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Music

The Best Country Music of 2017

still from Midland "Drinkin' Problem" video

There are many fine country musicians making music that is relevant and affecting in these troubled times. Here are ten of our favorites.

Year to year, country music as a genre sometimes seems to roll on without paying that much attention to what's going on in the world (with the exception of bro-country singers trying to adopt the latest hip-hop slang). That can feel like a problem in a year when 58 people are killed and 546 are injured by gun violence at a country-music concert – a public-relations issue for a genre that sees many of its stars outright celebrating the NRA. Then again, these days mainstream country stars don't seem to do all that well when they try to pivot quickly to comment on current events – take Keith Urban's muddled-at-best 2017 single "Female", as but one easy example.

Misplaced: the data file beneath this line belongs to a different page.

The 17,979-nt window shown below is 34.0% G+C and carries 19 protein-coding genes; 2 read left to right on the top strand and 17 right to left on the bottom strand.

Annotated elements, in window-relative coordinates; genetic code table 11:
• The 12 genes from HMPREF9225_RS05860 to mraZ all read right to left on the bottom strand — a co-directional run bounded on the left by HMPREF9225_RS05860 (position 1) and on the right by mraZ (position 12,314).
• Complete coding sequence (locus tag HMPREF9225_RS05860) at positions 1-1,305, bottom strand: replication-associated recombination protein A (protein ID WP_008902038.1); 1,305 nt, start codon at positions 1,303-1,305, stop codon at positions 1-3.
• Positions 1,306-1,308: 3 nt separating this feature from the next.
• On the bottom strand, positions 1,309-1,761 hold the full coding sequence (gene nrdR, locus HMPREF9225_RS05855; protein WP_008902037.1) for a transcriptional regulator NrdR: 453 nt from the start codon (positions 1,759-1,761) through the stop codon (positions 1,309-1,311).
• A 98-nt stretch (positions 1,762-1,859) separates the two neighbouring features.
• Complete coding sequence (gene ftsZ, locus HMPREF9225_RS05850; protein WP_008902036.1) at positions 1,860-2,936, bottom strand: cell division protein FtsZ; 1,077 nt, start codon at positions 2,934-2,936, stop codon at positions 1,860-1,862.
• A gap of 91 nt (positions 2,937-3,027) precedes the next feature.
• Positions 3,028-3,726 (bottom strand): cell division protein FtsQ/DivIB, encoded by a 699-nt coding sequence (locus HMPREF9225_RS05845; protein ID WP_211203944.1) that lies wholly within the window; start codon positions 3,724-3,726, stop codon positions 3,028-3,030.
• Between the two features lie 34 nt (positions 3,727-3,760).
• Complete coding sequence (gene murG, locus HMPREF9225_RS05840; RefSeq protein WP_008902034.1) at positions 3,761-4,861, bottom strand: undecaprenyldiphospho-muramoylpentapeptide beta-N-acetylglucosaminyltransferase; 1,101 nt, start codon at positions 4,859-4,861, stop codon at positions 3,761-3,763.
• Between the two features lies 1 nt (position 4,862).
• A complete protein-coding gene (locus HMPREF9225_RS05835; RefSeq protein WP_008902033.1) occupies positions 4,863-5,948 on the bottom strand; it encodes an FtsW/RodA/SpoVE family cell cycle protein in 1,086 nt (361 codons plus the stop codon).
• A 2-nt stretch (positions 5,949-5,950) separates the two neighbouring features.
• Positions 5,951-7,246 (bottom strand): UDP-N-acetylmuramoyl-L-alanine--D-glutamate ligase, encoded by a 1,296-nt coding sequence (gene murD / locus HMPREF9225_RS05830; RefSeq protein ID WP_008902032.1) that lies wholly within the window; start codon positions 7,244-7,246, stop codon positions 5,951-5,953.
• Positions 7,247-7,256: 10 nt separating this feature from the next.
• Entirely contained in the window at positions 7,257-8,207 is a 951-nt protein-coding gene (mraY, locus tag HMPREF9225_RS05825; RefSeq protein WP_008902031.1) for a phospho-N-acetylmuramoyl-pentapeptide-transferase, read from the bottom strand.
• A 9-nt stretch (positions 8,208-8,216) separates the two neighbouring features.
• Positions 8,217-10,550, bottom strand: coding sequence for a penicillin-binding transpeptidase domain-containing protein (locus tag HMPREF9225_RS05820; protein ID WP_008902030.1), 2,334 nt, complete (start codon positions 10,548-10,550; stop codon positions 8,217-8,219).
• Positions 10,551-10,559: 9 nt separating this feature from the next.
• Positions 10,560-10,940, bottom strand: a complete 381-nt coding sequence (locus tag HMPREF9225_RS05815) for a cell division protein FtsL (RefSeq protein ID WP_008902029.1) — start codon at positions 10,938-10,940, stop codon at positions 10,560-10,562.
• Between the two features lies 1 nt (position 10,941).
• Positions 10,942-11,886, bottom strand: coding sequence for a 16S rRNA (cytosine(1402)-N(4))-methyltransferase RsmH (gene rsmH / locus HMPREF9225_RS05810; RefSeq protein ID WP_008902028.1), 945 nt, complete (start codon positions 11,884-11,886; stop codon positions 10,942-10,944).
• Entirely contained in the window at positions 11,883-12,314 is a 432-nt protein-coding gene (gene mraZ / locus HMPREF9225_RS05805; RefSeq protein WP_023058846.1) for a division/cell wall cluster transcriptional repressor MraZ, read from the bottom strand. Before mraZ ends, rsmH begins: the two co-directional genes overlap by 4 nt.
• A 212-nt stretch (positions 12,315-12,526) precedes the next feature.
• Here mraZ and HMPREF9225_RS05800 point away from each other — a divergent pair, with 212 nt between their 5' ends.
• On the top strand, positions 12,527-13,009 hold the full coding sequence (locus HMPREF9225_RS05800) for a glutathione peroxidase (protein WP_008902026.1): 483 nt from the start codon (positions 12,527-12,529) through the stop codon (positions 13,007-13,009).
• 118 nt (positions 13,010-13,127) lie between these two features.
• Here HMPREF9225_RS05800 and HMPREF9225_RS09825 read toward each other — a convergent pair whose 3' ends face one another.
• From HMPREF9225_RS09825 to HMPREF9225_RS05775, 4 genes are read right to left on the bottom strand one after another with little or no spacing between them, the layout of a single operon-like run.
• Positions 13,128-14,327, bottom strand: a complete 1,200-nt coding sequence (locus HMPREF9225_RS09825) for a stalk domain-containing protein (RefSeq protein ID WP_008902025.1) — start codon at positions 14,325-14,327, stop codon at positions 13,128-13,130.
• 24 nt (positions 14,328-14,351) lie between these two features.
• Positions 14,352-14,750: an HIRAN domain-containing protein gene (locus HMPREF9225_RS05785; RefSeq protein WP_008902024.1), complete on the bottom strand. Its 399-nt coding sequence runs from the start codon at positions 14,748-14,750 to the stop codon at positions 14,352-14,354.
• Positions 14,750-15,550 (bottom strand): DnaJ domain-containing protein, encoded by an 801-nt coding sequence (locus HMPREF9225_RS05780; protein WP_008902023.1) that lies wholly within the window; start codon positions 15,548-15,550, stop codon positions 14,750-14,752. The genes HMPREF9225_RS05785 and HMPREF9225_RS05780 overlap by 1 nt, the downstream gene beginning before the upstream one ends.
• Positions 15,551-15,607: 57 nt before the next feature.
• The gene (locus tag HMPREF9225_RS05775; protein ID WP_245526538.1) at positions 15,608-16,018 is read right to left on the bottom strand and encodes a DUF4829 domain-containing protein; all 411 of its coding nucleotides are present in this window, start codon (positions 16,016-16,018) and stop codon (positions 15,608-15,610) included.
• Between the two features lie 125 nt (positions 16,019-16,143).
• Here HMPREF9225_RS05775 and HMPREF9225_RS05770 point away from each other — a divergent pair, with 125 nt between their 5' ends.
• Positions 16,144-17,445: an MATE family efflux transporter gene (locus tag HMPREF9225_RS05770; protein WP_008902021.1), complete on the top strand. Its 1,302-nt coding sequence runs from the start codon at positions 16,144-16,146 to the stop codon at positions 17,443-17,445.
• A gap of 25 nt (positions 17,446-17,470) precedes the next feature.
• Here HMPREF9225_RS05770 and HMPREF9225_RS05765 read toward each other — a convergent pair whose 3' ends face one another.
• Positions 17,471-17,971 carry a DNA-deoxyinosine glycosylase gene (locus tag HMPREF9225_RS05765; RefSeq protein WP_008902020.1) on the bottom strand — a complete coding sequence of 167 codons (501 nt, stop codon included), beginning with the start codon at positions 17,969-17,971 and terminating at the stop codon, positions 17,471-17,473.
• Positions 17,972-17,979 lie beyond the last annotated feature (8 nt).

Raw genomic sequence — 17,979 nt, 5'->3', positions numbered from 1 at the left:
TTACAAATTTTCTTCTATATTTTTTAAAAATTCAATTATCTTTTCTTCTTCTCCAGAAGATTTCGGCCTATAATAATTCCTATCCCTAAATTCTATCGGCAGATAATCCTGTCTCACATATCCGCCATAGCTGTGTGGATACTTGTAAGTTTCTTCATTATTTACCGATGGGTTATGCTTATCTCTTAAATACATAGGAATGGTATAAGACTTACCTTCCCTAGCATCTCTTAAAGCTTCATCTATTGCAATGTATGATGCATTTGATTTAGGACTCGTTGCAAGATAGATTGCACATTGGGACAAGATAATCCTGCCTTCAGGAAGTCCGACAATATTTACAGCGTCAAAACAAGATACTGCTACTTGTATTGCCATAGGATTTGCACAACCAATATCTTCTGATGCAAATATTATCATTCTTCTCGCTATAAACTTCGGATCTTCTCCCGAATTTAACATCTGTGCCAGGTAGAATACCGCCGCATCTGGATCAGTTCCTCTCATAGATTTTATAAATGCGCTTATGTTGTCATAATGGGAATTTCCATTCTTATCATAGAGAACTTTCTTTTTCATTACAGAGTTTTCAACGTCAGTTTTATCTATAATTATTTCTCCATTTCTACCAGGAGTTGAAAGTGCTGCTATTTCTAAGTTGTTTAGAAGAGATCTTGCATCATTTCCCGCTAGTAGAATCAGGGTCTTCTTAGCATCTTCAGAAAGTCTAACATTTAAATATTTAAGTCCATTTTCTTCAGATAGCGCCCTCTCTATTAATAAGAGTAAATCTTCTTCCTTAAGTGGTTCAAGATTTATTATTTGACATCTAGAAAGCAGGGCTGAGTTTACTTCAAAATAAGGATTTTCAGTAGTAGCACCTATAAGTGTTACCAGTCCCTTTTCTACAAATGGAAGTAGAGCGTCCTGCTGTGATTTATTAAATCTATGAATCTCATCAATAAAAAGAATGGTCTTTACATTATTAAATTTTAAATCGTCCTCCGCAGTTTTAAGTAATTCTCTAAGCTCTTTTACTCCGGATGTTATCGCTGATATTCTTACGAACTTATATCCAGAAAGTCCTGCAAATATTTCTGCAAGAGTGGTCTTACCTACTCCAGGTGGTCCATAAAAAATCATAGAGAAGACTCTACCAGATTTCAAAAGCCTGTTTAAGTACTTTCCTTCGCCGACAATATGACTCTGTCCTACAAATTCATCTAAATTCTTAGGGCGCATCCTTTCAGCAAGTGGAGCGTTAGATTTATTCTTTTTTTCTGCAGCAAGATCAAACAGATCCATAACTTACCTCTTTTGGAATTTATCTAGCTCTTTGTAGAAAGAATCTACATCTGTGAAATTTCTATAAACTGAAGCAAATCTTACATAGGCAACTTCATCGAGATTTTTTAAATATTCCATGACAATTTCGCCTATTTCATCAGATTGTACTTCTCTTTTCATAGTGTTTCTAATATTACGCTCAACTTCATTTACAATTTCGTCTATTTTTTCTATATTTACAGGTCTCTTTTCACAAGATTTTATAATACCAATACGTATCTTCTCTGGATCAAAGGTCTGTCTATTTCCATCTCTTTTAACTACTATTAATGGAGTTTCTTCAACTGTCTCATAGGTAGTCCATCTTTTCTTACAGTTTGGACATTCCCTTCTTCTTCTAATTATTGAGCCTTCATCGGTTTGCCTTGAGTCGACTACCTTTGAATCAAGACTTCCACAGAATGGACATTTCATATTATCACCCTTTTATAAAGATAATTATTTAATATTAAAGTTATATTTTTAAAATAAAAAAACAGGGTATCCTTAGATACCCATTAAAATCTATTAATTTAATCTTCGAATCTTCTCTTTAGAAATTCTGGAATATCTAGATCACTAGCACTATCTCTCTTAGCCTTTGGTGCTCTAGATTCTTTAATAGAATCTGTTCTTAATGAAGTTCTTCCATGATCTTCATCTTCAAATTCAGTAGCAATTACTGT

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It's ironic that by injecting a shot of cynicism into this glorified soap opera, Johnson provides the most satisfying explanation yet for the significance of The Force.

Despite J.J. Abrams successfully resuscitating the Star Wars franchise with 2015's Star Wars: The Force Awakens, many fans were still left yearning for something new. It was comforting to see old familiar faces from a galaxy far, far away, but casual fans were unlikely to tolerate another greatest hits collection from a franchise already plagued by compositional overlap (to put it kindly).

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Yeah Yeah Yeahs played a few US shows to support the expanded reissue of their debut Fever to Tell.

Although they played a gig last year for an after-party for a Mick Rock doc, the Yeah Yeah Yeahs hadn't played a proper NYC show in four years before their Kings Theatre gig on November 7th, 2017. It was the last of only a handful of gigs, and the only one on the East coast.